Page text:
This was the birth of AutoUpgrade. We have some of the smartest people in Oracle in our team. And we have very smart customers. Bringing the pieces together, a few months later the folks showed me the first working prototype of AutoUpgrade. And from there, it took off like a rocket. We ran an extensive 9 month “secret” beta with 13 customers from all over the world, some with thousands of databases before we released AutoUpgrade in 2019 together with Oracle Database 19c officially to you. At this time we were already certain that it will serve its purpose, that it runs stable and allows complete end-to-end upgrade automation.

And over time, AutoUpgrade learned more and more new things.

Since we are already in the age of the CDB architecture with multiple PDBs, AutoUpgrade learned to migrate non-CDBs into PDBs, with or without encryption, it learned to unplug/plug/upgrade, it does your out-of-place patching – and so much more. It implements one of the coolest features in Oracle 19c, the refreshable clone PDBs as a migration technique with low outage time.

And trust me, this is not the end of the development. There is more coming. Our folks never rest. And we Product Managers have a lot of ideas we collect from you. AutoUpgrade constantly evolves and becomes better and more advanced. We’ll tell you soon what’s coming next …


But there is no GUI …

Please don’t cry. Pleaseeeee …

And yes, you are right. There is no GUI. But try to open a GUI on Exadata. Or on ExaCS? So you see easily: GUIs are not needed and often not useful. Of course, DBUA has this “silent” mode which gets used in our cloud here and there. But honestly, there is not a single task AutoUpgrade wouldn’t do better than DBUA. And you can fully script AutoUpgrade with all the flexibility we dreamed about 10 years ago.

I never missed the GUI since it made me inflexible. Clicking forward-forward-forward through a GUI tool slows me down. And using command line options over three lines to tell a GUI tool to do something I can do in AutoUpgrade with a simple and flexible config file sounds just broken to me. It is a bit like using Data Pump without a par file. Par files are smart. They make things repeatable and reproducible, you can automate tasks easily.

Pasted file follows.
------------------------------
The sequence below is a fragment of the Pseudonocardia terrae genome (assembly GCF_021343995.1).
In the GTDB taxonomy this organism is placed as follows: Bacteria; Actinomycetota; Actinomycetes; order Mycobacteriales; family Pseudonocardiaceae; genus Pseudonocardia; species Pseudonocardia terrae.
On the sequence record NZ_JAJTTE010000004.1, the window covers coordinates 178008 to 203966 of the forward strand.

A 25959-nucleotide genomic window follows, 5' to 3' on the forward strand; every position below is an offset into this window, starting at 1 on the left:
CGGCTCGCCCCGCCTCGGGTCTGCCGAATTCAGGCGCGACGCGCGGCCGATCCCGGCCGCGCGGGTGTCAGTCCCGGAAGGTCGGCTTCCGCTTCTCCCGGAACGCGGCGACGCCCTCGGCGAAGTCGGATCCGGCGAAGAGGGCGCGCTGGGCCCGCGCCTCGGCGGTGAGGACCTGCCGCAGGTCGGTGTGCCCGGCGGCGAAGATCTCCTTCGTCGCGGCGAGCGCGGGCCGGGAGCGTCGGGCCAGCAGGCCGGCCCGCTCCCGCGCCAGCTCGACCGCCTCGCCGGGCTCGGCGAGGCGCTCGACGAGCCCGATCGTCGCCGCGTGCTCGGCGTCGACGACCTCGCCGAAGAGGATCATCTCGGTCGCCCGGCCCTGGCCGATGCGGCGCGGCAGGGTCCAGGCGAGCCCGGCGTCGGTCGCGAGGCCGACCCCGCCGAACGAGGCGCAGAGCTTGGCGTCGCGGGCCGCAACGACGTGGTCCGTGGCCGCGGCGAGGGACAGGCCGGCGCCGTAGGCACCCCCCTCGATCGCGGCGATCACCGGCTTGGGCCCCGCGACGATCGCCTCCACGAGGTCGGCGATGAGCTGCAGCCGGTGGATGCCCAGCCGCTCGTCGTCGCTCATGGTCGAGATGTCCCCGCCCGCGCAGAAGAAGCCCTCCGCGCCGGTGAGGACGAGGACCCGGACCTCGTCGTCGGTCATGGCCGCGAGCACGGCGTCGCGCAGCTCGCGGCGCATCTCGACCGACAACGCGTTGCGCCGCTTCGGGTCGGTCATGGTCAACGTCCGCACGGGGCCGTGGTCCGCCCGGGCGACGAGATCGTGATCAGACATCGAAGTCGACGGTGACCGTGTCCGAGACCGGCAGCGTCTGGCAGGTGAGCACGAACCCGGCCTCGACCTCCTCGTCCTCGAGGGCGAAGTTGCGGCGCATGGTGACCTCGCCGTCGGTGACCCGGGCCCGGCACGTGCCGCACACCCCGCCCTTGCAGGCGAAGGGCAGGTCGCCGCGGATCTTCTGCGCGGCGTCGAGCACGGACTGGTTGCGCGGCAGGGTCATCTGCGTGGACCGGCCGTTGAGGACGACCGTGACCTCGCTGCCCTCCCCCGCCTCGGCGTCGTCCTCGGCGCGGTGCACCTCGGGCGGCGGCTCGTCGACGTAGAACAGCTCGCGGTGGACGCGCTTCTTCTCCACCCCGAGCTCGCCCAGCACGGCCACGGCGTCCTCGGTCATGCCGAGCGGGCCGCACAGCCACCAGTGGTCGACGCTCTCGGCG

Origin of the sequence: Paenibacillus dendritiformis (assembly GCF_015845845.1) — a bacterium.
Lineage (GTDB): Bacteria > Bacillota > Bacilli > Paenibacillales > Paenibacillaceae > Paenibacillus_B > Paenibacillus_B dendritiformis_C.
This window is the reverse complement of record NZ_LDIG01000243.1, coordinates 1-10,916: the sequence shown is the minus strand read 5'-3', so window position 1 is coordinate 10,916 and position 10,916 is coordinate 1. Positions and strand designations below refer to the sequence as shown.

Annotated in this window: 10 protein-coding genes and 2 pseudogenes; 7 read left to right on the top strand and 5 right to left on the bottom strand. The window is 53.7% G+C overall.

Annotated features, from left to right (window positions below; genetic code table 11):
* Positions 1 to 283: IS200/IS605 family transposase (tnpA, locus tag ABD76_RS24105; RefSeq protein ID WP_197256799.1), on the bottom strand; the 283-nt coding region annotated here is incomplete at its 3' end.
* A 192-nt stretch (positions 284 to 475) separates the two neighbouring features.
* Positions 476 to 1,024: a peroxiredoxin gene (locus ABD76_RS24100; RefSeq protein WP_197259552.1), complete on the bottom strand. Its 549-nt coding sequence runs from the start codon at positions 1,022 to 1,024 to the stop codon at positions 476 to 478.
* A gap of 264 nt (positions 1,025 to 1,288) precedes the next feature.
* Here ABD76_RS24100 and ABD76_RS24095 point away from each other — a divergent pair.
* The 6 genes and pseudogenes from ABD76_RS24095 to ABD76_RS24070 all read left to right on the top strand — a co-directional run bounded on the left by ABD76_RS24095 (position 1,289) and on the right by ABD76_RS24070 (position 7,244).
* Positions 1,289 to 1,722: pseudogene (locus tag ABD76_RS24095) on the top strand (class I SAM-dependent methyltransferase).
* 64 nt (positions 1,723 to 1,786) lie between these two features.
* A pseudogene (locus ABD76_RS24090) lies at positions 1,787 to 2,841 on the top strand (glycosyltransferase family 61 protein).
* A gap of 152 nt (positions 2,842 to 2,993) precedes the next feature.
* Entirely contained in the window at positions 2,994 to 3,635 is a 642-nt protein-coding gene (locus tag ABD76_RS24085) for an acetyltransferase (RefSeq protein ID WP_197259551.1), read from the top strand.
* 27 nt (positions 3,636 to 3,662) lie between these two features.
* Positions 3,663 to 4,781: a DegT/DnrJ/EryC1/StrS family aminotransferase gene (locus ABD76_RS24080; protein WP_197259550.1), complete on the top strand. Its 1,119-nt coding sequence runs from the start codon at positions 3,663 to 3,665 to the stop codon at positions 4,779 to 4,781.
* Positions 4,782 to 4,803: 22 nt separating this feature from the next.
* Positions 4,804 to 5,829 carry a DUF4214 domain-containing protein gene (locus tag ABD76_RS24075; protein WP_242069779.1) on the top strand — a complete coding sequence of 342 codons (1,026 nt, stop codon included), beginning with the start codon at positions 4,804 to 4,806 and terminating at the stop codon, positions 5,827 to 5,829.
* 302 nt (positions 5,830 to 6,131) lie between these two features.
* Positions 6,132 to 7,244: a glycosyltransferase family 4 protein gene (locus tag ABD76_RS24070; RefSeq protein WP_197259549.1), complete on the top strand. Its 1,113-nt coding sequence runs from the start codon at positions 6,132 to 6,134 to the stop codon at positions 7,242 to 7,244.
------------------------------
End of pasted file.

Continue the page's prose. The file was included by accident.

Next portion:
One day, one of our developers drafted a simple GUI prototype for AutoUpgrade. I bet it still sits in a drawer somewhere. I used it 2-3 times for fun – and I put it away. Not because it was badly implemented. It looked nice – and it did basically what I wanted. But it took away all the automation, all the ease I have with AutoUpgrade. I ran so many upgrades every week to test out things – and I just kick off a one-liner.

I never missed the GUI.


Coming back to DBUA and manual upgrade …

So let me now explain why we need to deprecate and desupport DBUA and the manual upgrade. I explained already that its tools from the past – and time has changed a lot. You don’t want to drill down into upgrades anymore. You have dozens and hundreds of databases to deal with. And AutoUpgrade has been proven to be the tool which automates all that for you, end-to-end. It gives you all the flexibility you need, and which the DBUA never offered, Upgrade with AutoUpgrade is resumable – and almost all larger customers we heard from use AutoUpgrade.

So it is time to retire DBUA and manual upgrade. Both are deprecated with Oracle Database 23c. Mapping back what I explained before, this means that we still will fix misbehavior where applicable – but we don’t develop anything anymore. And with the next innovation release both will be desupported, and may simply  disappear.

For me, this is a huge relief.

The number of customers getting addicted to AutoUpgrade is overwhelming. As you in your own environments need to retire tools and software from the past at one day, we do exactly the same. And if you ask me for my personal opinion, I would have sent DBUA and dbupgrade into retirement years ago already. They clearly deserve that. I think I did my last manual upgrade 3 years ago – and my last DBUA upgrade dates back even longer for multiple reasons.

Daniel raised a good point on the side: DBUA is using old Java too. Another reason why it must retire.

And in addition, we need to focus all developer resources on the tool everybody is using these days.

So don’t be angry on us. There is not one single thing you couldn’t do with AutoUpgrade which DBUA was able to do. But you can do a thousand things more – and better – with AutoUpgrade. And we can support it. Our Support team is very skilled with AutoUpgrade. In Oracle Database 23c, the DBUA and the dbupgrade wrapper will be still shipped for the evenings when you are in nostalgia mood and would like to walk down memory lane again and do an upgrade “the old way”.

And just to be clear, you should be able to use DBUA or dbupgrade to go to 23c since both are deprecated but not desupported. Still, I think it should be crystal-clear by now that you should use AutoUpgrade. Nobody in our PM will spend time to test DBUA to go to 23c. You should do the same, and just move forward with AutoUpgrade.

But frankly speaking, it is time to switch to something new, better, advanced, superior.

If you never tried AutoUpgrade, give it a try. Use our Hitchhiker’s Guide to Oracle Database Upgrade in our LiveLabs environment to play with it anytime anywhere for free.

And then, let us celebrate the deprecation and future desupport of the Database Upgrade Assistant together as soon as Oracle Database 23c gets released in the cloud and on-prem too.